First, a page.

As the top graduate of iCollege’s Advanced Management Program, the FBI’s David Lubinsky (l) receives an AFCEA award from Gen. Dubia.
At a spring ceremony, Paul Agosta of the Defense Health Agency (2nd from l) receives an AFCEA award as the top graduate in the Chief Information Officer (CIO) Program at the National Defense University’s (NDU’s) iCollege. Attending the event were (from l) John G. Grimes, former assistant secretary of defense for networks and information integration, and CIO, Department of Defense; Lt. Gen. John A. Dubia, USA (Ret.), former AFCEA executive vice president; and Terry Halvorsen, Defense Department CIO.

Academic Awards Recognize Excellence, Promote Achievement

July 1, 2015

The AFCEA Educational Foundation sponsors awards at the nation’s service academies and other military educational institutions. In addition, the top commissioning ROTC cadet in each service and midshipman are similarly recognized with an AFCEA Honor Award.

Incoming: The Great Wall of Sand

July 1, 2015
By Adm. James Stavridis, USN (Ret.)

China is flexing its muscles and expanding its reach, particularly in the maritime domain. As the United States tries to consolidate the so-called pivot to Asia by bringing 60 percent of the U.S. fleet to bear, leaders need to be thinking through all their other options to deal with the growing ambition of the People’s Republic of China.

OPM Cyber Attack Fits Pattern of Nation-State Hunt for Sensitive Data

June 5, 2015
By Sandra Jontz
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The significant federal government cyberbreach that let hackers swipe the personal data of more than 4 million current and former federal employees has all the trappings of a targeted nation-state attack aimed at gleaning critical information on federal workers; and current cyber protection methods might not be enough to prevent future attacks.

DARPA to Bring Chattiness to Computers

June 1, 2015
By Sandra Jontz
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In spite of all the technological advances and everything computers can do for people, the devices used today do not actually understand language. People increasingly rely on computers and machines to learn, to help navigate, to stay connected with family, to travel—to make life easier. In reality, people do not communicate with machines, and the relationship is one-sided. The two parties are not partners—yet.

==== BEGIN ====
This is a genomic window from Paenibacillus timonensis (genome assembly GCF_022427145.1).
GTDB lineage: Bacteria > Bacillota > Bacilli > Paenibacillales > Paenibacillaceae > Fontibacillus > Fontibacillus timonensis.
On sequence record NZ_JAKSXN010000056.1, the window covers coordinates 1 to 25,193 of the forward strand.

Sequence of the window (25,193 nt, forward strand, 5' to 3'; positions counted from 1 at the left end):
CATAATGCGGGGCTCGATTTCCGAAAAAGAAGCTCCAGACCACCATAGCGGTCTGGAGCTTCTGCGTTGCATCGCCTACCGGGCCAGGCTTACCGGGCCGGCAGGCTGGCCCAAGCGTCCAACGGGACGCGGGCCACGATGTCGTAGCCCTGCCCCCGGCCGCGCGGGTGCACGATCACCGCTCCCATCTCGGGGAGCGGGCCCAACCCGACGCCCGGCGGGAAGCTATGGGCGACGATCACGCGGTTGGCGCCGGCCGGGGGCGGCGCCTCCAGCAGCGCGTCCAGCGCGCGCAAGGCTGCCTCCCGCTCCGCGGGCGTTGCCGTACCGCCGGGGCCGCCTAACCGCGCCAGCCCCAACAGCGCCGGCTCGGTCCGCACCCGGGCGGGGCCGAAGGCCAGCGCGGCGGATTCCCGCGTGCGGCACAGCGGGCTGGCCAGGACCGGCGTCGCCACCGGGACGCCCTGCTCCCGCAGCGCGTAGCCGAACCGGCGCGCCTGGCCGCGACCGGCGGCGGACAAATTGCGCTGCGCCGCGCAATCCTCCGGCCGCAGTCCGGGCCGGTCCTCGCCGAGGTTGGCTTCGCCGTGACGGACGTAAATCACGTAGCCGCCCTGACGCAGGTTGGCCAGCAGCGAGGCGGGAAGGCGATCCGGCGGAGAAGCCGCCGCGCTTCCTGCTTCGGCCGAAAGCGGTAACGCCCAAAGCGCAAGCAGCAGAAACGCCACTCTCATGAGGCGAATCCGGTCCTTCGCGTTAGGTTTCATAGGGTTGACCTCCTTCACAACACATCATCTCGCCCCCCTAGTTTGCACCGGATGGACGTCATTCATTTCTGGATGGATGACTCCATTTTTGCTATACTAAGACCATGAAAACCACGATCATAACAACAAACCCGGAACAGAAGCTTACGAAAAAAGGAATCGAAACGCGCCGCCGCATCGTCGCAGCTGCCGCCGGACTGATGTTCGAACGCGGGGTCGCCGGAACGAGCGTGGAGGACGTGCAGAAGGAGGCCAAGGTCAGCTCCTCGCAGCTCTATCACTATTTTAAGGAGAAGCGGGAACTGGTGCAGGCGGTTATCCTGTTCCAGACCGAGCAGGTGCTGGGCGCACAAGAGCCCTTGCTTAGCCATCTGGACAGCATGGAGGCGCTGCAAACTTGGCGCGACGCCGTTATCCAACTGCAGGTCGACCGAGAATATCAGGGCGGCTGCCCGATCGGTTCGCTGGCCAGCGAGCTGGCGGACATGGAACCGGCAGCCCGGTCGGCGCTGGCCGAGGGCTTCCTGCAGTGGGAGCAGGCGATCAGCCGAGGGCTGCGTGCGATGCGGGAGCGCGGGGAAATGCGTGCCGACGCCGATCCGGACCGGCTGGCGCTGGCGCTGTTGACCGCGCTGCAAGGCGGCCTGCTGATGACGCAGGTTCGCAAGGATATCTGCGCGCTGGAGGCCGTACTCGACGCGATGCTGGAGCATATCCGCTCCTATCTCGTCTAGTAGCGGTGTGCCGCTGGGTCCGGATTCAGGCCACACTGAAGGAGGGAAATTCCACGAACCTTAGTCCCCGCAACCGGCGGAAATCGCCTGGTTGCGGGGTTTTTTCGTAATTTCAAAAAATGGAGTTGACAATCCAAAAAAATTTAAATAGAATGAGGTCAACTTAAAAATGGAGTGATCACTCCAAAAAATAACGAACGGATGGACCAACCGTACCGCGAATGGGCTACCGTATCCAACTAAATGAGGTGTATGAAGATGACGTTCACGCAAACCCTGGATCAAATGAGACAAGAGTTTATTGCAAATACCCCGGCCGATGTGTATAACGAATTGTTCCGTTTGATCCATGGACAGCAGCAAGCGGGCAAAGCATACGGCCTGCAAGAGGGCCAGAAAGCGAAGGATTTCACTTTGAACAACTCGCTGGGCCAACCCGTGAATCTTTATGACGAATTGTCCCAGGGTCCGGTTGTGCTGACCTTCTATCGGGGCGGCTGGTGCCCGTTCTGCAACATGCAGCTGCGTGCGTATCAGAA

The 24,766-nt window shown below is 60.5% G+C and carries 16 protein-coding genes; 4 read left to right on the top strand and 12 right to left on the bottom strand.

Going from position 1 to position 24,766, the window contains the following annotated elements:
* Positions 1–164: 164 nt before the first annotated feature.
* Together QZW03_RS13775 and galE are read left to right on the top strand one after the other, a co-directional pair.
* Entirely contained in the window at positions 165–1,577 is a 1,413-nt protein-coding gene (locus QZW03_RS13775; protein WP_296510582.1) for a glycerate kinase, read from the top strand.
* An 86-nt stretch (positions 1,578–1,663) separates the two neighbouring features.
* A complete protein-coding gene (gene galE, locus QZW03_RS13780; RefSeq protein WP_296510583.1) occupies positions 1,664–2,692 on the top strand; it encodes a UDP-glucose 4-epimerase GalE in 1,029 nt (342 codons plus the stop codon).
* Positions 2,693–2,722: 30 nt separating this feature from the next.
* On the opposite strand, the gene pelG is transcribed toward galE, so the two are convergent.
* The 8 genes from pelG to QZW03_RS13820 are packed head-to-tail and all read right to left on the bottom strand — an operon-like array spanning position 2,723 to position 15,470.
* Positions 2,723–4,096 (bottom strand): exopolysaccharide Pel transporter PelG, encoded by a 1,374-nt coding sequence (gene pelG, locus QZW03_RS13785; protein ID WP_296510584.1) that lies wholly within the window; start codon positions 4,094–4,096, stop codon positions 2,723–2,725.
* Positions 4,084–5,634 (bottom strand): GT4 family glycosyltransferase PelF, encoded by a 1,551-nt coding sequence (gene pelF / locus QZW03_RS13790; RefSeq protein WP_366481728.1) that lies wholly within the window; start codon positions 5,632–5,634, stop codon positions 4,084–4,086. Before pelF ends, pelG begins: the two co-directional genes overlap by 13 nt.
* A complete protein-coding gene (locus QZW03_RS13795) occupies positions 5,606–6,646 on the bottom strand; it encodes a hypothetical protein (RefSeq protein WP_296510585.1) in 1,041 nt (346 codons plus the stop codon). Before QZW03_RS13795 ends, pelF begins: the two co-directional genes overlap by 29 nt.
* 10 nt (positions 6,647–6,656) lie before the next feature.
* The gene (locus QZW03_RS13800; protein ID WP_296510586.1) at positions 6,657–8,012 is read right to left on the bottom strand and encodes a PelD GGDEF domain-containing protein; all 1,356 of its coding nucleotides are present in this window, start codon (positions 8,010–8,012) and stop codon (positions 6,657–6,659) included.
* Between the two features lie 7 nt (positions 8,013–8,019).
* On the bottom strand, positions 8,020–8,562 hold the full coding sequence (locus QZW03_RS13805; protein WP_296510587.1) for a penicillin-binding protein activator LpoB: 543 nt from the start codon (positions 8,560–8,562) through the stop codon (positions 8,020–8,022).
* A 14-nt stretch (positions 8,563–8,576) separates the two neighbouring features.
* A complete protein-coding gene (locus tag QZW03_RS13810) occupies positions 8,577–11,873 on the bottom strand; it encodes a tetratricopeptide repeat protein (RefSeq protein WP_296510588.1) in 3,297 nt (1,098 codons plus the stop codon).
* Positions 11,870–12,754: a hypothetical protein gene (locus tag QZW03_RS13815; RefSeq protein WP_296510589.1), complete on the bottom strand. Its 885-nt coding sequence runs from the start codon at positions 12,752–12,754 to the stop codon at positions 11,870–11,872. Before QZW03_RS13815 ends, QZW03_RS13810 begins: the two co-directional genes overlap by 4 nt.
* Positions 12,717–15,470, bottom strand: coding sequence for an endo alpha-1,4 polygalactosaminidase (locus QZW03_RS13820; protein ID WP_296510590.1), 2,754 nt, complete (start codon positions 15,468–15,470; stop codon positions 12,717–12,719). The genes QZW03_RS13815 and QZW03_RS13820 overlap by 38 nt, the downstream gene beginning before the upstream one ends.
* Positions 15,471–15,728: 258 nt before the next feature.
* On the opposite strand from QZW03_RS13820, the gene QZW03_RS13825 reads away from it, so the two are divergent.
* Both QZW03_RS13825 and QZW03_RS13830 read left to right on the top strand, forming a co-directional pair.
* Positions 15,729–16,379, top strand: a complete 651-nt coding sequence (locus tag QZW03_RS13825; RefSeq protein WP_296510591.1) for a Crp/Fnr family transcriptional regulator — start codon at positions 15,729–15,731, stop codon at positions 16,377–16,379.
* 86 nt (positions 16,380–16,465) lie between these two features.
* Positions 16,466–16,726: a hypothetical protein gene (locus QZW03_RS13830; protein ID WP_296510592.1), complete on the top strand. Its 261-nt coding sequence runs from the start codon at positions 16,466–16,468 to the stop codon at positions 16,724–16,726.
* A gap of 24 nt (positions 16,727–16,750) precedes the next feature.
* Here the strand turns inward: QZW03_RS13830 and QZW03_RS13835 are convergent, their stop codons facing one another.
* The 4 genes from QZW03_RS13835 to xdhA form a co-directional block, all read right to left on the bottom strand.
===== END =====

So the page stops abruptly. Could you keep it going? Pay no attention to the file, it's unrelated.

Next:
A new Chinese littoral combat ship, or C-LCS, bears a striking resemblance to the U.S. Navy’s USS Independence, LCS-2, shown in the next photo. China has introduced new classes of catamarans and trimarans for coastal operations./ Photo courtesy
The U.S. Navy’s USS Independence, LCS-2 (r) looks similar to a new Chinese littoral combat ship, or C-LCS, shown in the prior photo. China has introduced new classes of catamarans and trimarans for coastal operations.

Coastal Catamarans Serve Chinese Littoral Needs

June 1, 2015
By James C. Bussert

China is introducing designs for catamarans—and even trimarans—that seem destined to serve as the country’s littoral combat ships. Some of the trimarans closely resemble their U.S. counterparts, although differences—some quite interesting—do exist.

Cognitive computing technology, which is inspired by human brain function, could lead to more humanlike robots, more autonomous unmanned aerial vehicles and smarter missiles.
An F/A-18C Hornet drops an inert MK-82 general-purpose bomb during a training exercise. Cognitive computing technology may provide smart bombs of the future a degree of autonomy that will increase precision and limit collateral damage, including civilian casualties.

Rise of the Machine IQ

June 1, 2015
By Sandra Jontz and George I. Seffers
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Machines of the future may think more like humans, promising dramatic changes for military robotics, unmanned aircraft and even missiles. U.S. military researchers say cognitive computers—processors inspired by the human brain—could bring about a wide range of changes that include helping robots work more closely with their human teammates.